Dow and S&P Close at Record Highs Despite Consumer Spending Drop

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Stocks turned mostly higher on Friday, with the S&P 500 closing at a record for the 14th time this year and the Dow at a new high, despite an unexpected slowdown in consumer spending in April.

The Dow Jones Industrial Average finished the session 18 points ahead at 16,717.17, topping its May 13 record, while the S&P 500 rose 3 points to 1923.57. But the Nasdaq lost 5 points.

"People are still struggling with their incomes and cautious with their businesses. Ironically the market is hitting new highs here on some rather disappointing numbers; GDP yesterday was pretty miserable, but we talked our way through it because of inventories," said Bruce McCain, chief investment strategist at Key Private Bank, referring to a lack of an inventory buildup.

The Reuters/University of Michigan survey of consumer sentiment came in at 81.9 in May, lower than the consensus estimate of 82.4.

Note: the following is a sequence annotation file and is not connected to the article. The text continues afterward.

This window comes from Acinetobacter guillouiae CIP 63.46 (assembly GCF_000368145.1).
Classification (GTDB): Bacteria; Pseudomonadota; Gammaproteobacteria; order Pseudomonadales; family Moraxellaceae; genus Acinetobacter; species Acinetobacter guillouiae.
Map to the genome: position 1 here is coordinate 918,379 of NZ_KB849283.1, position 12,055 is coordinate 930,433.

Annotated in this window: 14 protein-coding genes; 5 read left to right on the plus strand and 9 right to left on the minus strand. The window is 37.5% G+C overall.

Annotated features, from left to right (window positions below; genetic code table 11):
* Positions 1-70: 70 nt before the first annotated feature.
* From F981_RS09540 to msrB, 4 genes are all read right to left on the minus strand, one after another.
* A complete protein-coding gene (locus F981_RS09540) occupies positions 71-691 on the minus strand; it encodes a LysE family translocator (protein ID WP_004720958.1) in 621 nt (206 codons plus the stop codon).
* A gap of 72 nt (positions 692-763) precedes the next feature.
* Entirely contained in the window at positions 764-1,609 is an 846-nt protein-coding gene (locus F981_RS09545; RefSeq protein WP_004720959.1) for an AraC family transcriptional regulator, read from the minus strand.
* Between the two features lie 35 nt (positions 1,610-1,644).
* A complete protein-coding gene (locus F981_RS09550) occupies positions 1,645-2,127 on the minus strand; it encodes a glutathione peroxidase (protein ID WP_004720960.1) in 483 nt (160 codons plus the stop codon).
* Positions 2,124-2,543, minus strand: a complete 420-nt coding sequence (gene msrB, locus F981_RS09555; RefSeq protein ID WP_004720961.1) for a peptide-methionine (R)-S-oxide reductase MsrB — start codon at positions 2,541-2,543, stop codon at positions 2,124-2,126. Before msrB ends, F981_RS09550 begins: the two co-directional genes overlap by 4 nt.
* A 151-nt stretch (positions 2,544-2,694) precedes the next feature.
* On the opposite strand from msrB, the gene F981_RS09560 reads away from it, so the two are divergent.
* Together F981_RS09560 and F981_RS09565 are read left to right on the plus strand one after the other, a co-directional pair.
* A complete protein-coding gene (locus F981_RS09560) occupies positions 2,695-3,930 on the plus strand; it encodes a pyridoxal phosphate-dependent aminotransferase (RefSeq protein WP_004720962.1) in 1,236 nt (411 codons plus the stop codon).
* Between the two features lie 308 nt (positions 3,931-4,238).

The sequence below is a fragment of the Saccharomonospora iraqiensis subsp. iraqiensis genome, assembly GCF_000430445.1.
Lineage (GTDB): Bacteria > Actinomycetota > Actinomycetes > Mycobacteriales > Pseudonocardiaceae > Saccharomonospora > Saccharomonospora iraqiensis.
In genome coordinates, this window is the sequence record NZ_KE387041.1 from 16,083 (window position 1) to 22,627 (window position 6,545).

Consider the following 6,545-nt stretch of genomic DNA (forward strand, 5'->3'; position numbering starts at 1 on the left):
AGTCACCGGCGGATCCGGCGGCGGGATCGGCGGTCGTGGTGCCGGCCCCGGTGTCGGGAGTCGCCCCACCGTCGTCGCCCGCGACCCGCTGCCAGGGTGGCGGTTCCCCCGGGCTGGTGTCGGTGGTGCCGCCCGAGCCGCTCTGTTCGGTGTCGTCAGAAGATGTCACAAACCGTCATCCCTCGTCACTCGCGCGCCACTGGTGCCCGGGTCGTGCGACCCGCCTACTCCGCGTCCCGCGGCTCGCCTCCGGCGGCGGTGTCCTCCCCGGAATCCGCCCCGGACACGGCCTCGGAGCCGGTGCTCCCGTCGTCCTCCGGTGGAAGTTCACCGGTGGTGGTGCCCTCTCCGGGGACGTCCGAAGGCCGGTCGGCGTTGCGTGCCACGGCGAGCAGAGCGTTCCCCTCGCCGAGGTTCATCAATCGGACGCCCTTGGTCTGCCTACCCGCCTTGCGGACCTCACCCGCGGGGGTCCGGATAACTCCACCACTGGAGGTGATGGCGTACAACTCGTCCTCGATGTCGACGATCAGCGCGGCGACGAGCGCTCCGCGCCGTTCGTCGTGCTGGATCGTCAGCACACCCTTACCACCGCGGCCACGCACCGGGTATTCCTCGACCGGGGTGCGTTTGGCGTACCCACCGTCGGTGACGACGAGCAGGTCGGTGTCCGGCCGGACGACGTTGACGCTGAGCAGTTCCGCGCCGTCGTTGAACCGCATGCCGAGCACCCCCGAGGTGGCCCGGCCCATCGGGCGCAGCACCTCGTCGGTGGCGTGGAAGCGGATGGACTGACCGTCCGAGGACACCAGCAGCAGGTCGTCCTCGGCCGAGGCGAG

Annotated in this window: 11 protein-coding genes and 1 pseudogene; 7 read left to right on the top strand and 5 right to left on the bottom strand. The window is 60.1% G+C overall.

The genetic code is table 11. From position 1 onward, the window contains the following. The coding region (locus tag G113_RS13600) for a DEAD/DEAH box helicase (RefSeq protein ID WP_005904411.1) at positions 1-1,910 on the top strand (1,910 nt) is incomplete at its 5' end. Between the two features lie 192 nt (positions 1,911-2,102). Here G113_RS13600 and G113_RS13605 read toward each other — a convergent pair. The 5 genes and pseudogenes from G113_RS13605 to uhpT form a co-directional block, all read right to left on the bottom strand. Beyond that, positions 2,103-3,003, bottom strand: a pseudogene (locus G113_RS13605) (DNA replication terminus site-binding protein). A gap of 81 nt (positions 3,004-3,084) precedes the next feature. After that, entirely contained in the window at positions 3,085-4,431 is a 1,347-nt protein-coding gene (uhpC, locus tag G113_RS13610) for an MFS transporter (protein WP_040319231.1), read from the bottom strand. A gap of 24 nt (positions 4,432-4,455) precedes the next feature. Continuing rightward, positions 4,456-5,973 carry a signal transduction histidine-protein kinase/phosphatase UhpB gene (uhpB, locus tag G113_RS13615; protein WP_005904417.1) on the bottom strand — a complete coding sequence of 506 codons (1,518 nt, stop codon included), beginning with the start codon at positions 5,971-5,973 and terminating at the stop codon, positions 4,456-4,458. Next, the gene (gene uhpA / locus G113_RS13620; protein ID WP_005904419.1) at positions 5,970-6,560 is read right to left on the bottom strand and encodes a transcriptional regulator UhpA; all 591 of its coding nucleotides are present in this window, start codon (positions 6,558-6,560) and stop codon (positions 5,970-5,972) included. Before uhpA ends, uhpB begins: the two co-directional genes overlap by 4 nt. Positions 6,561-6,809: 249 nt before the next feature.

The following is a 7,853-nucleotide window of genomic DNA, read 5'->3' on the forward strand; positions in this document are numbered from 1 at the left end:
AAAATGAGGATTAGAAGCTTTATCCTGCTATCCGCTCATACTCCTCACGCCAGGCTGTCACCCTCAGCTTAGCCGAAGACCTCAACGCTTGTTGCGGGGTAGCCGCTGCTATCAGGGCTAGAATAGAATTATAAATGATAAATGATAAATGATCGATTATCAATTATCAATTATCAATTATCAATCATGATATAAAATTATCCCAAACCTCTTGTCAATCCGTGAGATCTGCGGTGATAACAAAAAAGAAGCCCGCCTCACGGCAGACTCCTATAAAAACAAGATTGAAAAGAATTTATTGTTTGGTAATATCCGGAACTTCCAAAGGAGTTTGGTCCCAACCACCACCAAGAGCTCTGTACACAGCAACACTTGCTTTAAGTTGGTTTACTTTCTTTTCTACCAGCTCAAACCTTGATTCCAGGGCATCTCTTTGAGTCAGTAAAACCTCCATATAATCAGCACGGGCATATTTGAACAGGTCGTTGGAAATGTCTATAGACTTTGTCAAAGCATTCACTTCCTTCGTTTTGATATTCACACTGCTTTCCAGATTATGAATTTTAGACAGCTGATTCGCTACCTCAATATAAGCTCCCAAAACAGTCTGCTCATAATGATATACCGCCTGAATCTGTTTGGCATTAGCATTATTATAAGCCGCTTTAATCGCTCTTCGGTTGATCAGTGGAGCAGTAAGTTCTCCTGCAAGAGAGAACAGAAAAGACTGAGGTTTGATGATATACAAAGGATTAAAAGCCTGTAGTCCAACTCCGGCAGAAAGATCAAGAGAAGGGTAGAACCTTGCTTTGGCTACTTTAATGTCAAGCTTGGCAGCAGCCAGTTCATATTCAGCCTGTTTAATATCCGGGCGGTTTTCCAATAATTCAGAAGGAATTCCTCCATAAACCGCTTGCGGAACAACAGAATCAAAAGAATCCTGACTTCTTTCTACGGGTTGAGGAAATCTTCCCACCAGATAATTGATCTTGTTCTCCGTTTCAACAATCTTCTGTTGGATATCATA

Figures from the Commerce Department showed household purchases falling 0.1 percent last month in the first decline in a year, following a revised 1-percent rise the prior month, the strongest since 2009. Incomes increased 0.3 percent, as expected, but inflation is creeping up as a price index for consumer spending increased 0.2 percent last month after rising by the same margin in March.

The economy is not ready to "break out and do a lot better and not weak enough where we are going into a recession and a down cycle where we can expect to buy stocks a lot cheaper. It's a tough time for anybody who wants to invest at this point, but sitting on the sidelines is not the answer either," McCain said.

Express stock declined 7 percent after the retail chain reduced its yearly profit outlook; Lions Gate Entertainment fell 11 percent, a day after the film studio reported quarterly results below expectations.

After dropping to lows not seen since last summer, the yield on the 10-year Treasury note used in determining mortgage rates and other consumer loans climbed 1 basis point to 2.474 percent; the dollar declined against the currencies of major U.S. trading partners.

The 10-year yield yield is "signaling economic weakness that isn't yet obvious; we think it's more a matter of supply and demand," said McCain.

Crude-oil futures for July delivery fell 87 cents to $102.71 a barrel, and gold for August delivery declined $11.10, to $1,246 an ounce.